August Macke

August Macke (1887-1914) was a German painter whose harmonious and simple scenes of everyday life made a unique contribution to Expressionism.

Born on January 3, 1887, in Meschede, Germany, August Macke attended the Arts and Crafts School as well as the Academy of Fine Arts in Düsseldorf from 1906 to 1908. His career as an artist spanned only eight short years. He was killed on September 26, 1914, as a soldier in the first weeks of World War I. As a student he contributed costume and stage designs for the Düsseldorf theater (famous for its director and outstanding actress, Louise Dumont). Trips to Italy, Holland, and Belgium culminated in the first visit to Paris, financed by Bernhard Koehler, a famous collector and the uncle of Macke's future wife.

In 1908 Koehler went with Macke to Paris, visiting exhibits and artists, thus providing Macke with an introduction to Cubism and Fauvism, the works of Paul Cezanne and Robert Delaunay. Koehler—through Macke—was also instrumental in providing funds for one of the most important contributions to modern art, the publication of the Blue Rider Almanac in 1911, to which Macke also contributed an article. Koehler also financed in part the largest European avant-garde art exhibit ever held in Germany at that time, the Erster Deutscher Herbst Salon (First German Fall Salon) at the Sturm Gallery of Herwarth Walden in Berlin in 1913.

Macke's half year of study with the famous painter Lovis Corinth was of less importance to his artistic development than his friendship with Franz Marc (after 1910) and his subsequent participation with Wassily Kandinsky in the Blue Rider Group. Macke was not very interested in the theoretical concepts of either Kandinsky or Marc; his vitality, his love for life, led him to experiment with various forms on his own, developing a variance of Cubism based on his special relations to colors. From early on, Macke chose as his main themes simple, everyday scenes from the life he loved so much. Neither the speed of modern life nor the tranquility of rural sites held any fascination for him. He painted modern, often elegantly dressed, human figures in quiet, harmonious, man-made surroundings: in parks, in the zoo, on the banks of rivers, or in front of shop windows, as well as scenes from the circus. There is no haste in the movements of his figures: quiet conversations, people reading or watching animals or the river flow by, scenes rarely found elsewhere in German Expressionism.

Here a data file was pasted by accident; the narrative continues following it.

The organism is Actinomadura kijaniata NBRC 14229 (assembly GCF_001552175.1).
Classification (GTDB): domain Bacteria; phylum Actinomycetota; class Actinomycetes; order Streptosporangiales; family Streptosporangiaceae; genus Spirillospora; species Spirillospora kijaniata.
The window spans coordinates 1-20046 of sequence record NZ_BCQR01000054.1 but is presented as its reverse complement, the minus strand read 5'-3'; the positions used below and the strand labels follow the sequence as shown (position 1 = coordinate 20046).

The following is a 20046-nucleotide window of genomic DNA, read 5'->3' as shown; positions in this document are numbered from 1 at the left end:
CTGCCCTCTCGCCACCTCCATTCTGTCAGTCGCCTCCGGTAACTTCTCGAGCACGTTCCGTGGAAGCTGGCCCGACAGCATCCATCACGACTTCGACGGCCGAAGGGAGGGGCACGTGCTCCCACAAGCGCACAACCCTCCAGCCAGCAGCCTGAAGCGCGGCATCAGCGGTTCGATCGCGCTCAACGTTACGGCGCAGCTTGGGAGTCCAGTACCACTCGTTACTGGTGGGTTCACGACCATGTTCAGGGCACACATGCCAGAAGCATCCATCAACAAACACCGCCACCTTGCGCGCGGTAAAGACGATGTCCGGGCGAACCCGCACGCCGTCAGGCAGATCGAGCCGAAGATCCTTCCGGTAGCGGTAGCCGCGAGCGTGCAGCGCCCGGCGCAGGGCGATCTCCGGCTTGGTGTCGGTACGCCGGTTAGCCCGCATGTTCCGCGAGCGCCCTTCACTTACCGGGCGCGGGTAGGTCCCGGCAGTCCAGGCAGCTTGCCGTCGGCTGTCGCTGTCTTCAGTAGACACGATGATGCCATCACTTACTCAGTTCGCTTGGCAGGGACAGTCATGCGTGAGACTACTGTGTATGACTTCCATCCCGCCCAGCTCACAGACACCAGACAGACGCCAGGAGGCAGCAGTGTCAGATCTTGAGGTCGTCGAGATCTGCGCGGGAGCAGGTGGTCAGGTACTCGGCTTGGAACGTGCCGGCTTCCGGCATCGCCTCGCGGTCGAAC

Macke was fascinated by the power of color to construct space and distance, permitting him to make figures and surroundings equally important. He ordered his abbreviated forms in carefully balanced color variations, avoiding the frequently apocalyptic and fantastic forms of his friends of the Blue Rider Group. The influence of Delaunay's "orphic" colors is easily recognized in Macke's work, but his vigorous and strong temperament translated the various influences into paintings which are independent and unique and—in strong contrast to most expressionistic works of the period—closely allied to the French developments in the arts.

Macke also produced small sculptures, designed stained-glass windows, and made designs for embroideries. He actively participated in two important modern exhibitions: the exhibition of Rhenish Expressionists in Bonn as well as the First German Fall Salon in Berlin in 1913. His greatest artistic achievements, promising even more succinct accomplishments, were made in 1914. Again with the help of Bernhard Koehler, he travelled with Paul Klee and an old Swiss friend, the painter Louis Moilliet, to North Africa, Tunis, and Kairouan. Paul Klee remarked later that it was this trip which provided him with the true understanding of color, probably in part under Macke's influence. Macke's many watercolors and sketches show strong response to the Mediterranean light, the different forms of North Africa, and the appreciation of the extraordinary local colors.

Macke's simple and direct approach to everyday life, his carefully balanced compositions, and his lively colors all enhanced his images of the column-like figures. The serene and balanced visions show a world of visual poetry which separates him from the more forceful works of his expressionist friends and establish for him a special position in this early development of modern art.


Further Reading on August Macke

Macke's oeuvre catalogue has been published by Gustav Vriesen (2nd edition, Stuttgart, 1967). His letters exchanged with Franz Marc were published, edited by Wolfgang Macke (Cologne, 1964) and recollections were made public by his widow, Elisabeth Erdmann-Macke (Stuttgart, 1962). Valuable contributions were made in the books by Günter Busch (Cologne, 1956), M. T. Engels (2nd edition, Recklinghause, 1958), and Walter Holzhausen (Munich, 1956). As in all cases of the German Expressionists, the various exhibition catalogues are of importance. An important exhibit was held in 1979 at the Citymuseum of Bonn, "Die Rheinischen Expressionisten" (The Rhenish Expressionists), edited by Dierk Stemmler, which places Macke in the midst of his contemporaries. A small monograph on Macke's painting, "Das Russische Ballett" (The Russian Ballet) (Stuttgart, 1966), by Günter Busch is a useful interpretation. Günter Busch also published an evaluation of Macke's drawings (Hamburg, 1966). The Westfälisches Landesmuseum für Kunst und Kulturgeschichte, Münster, holds 78 sketchbooks of Macke. A large collection of Macke's works is in the Städtische Kunstmuseum, Bonn.